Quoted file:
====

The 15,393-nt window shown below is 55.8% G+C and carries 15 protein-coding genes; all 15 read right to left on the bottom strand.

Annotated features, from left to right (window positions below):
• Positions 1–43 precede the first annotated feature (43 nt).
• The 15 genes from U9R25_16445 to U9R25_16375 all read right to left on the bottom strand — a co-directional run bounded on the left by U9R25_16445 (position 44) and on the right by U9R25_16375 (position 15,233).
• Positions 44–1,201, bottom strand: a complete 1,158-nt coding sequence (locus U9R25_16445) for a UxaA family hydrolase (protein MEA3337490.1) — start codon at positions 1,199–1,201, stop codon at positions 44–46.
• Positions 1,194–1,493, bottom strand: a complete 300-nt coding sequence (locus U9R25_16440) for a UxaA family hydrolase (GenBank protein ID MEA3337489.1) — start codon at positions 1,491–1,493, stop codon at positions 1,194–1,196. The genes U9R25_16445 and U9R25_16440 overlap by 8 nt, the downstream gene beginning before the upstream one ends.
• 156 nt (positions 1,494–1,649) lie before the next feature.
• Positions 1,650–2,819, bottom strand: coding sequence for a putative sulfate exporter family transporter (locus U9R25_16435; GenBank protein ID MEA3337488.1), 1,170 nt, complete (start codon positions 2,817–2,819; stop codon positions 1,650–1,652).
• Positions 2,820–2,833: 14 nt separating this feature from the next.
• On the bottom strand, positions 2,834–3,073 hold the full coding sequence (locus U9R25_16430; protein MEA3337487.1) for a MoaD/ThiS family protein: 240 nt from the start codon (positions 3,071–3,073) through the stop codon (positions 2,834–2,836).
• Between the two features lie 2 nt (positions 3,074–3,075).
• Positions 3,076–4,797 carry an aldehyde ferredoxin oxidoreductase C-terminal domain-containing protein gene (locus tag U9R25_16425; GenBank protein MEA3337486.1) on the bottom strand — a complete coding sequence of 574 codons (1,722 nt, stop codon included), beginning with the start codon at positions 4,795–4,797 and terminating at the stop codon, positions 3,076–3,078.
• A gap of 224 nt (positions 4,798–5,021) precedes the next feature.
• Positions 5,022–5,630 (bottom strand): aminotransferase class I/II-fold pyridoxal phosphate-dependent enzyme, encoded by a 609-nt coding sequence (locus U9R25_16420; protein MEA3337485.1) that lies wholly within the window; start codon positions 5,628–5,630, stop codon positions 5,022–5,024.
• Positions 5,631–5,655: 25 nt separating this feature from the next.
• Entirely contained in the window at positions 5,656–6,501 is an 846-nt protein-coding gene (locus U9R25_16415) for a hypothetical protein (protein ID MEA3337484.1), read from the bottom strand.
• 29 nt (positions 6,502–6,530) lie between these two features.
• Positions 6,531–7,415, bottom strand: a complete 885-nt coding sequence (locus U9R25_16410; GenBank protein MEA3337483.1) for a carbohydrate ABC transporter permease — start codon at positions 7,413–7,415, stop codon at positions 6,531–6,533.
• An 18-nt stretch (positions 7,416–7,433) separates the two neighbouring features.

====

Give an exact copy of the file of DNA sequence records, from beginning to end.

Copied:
The 15,393-nt window shown below is 55.8% G+C and carries 15 protein-coding genes; all 15 read right to left on the bottom strand.

Annotated features, from left to right (window positions below):
• Positions 1–43 precede the first annotated feature (43 nt).
• The 15 genes from U9R25_16445 to U9R25_16375 all read right to left on the bottom strand — a co-directional run bounded on the left by U9R25_16445 (position 44) and on the right by U9R25_16375 (position 15,233).
• Positions 44–1,201, bottom strand: a complete 1,158-nt coding sequence (locus U9R25_16445) for a UxaA family hydrolase (protein MEA3337490.1) — start codon at positions 1,199–1,201, stop codon at positions 44–46.
• Positions 1,194–1,493, bottom strand: a complete 300-nt coding sequence (locus U9R25_16440) for a UxaA family hydrolase (GenBank protein ID MEA3337489.1) — start codon at positions 1,491–1,493, stop codon at positions 1,194–1,196. The genes U9R25_16445 and U9R25_16440 overlap by 8 nt, the downstream gene beginning before the upstream one ends.
• 156 nt (positions 1,494–1,649) lie before the next feature.
• Positions 1,650–2,819, bottom strand: coding sequence for a putative sulfate exporter family transporter (locus U9R25_16435; GenBank protein ID MEA3337488.1), 1,170 nt, complete (start codon positions 2,817–2,819; stop codon positions 1,650–1,652).
• Positions 2,820–2,833: 14 nt separating this feature from the next.
• On the bottom strand, positions 2,834–3,073 hold the full coding sequence (locus U9R25_16430; protein MEA3337487.1) for a MoaD/ThiS family protein: 240 nt from the start codon (positions 3,071–3,073) through the stop codon (positions 2,834–2,836).
• Between the two features lie 2 nt (positions 3,074–3,075).
• Positions 3,076–4,797 carry an aldehyde ferredoxin oxidoreductase C-terminal domain-containing protein gene (locus tag U9R25_16425; GenBank protein MEA3337486.1) on the bottom strand — a complete coding sequence of 574 codons (1,722 nt, stop codon included), beginning with the start codon at positions 4,795–4,797 and terminating at the stop codon, positions 3,076–3,078.
• A gap of 224 nt (positions 4,798–5,021) precedes the next feature.
• Positions 5,022–5,630 (bottom strand): aminotransferase class I/II-fold pyridoxal phosphate-dependent enzyme, encoded by a 609-nt coding sequence (locus U9R25_16420; protein MEA3337485.1) that lies wholly within the window; start codon positions 5,628–5,630, stop codon positions 5,022–5,024.
• Positions 5,631–5,655: 25 nt separating this feature from the next.
• Entirely contained in the window at positions 5,656–6,501 is an 846-nt protein-coding gene (locus U9R25_16415) for a hypothetical protein (protein ID MEA3337484.1), read from the bottom strand.
• 29 nt (positions 6,502–6,530) lie between these two features.
• Positions 6,531–7,415, bottom strand: a complete 885-nt coding sequence (locus U9R25_16410; GenBank protein MEA3337483.1) for a carbohydrate ABC transporter permease — start codon at positions 7,413–7,415, stop codon at positions 6,531–6,533.
• An 18-nt stretch (positions 7,416–7,433) separates the two neighbouring features.